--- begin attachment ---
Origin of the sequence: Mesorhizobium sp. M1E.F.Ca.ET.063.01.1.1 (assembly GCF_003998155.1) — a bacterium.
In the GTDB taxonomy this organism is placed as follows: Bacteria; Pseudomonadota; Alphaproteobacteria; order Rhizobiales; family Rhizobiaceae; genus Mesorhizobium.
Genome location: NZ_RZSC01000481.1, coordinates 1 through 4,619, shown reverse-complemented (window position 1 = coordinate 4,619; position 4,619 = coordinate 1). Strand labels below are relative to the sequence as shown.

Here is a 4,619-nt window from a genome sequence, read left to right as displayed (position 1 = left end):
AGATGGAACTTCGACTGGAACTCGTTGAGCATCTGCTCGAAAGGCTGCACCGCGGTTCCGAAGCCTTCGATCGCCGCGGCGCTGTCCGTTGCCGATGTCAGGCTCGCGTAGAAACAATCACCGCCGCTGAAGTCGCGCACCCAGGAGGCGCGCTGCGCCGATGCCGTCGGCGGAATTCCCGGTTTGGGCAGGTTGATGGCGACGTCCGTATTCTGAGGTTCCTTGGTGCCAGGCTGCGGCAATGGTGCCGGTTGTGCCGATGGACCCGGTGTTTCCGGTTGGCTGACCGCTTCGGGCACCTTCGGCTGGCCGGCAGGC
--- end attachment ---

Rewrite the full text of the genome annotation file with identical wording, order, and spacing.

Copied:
Origin of the sequence: Mesorhizobium sp. M1E.F.Ca.ET.063.01.1.1 (assembly GCF_003998155.1) — a bacterium.
In the GTDB taxonomy this organism is placed as follows: Bacteria; Pseudomonadota; Alphaproteobacteria; order Rhizobiales; family Rhizobiaceae; genus Mesorhizobium.
Genome location: NZ_RZSC01000481.1, coordinates 1 through 4,619, shown reverse-complemented (window position 1 = coordinate 4,619; position 4,619 = coordinate 1). Strand labels below are relative to the sequence as shown.

Here is a 4,619-nt window from a genome sequence, read left to right as displayed (position 1 = left end):
AGATGGAACTTCGACTGGAACTCGTTGAGCATCTGCTCGAAAGGCTGCACCGCGGTTCCGAAGCCTTCGATCGCCGCGGCGCTGTCCGTTGCCGATGTCAGGCTCGCGTAGAAACAATCACCGCCGCTGAAGTCGCGCACCCAGGAGGCGCGCTGCGCCGATGCCGTCGGCGGAATTCCCGGTTTGGGCAGGTTGATGGCGACGTCCGTATTCTGAGGTTCCTTGGTGCCAGGCTGCGGCAATGGTGCCGGTTGTGCCGATGGACCCGGTGTTTCCGGTTGGCTGACCGCTTCGGGCACCTTCGGCTGGCCGGCAGGC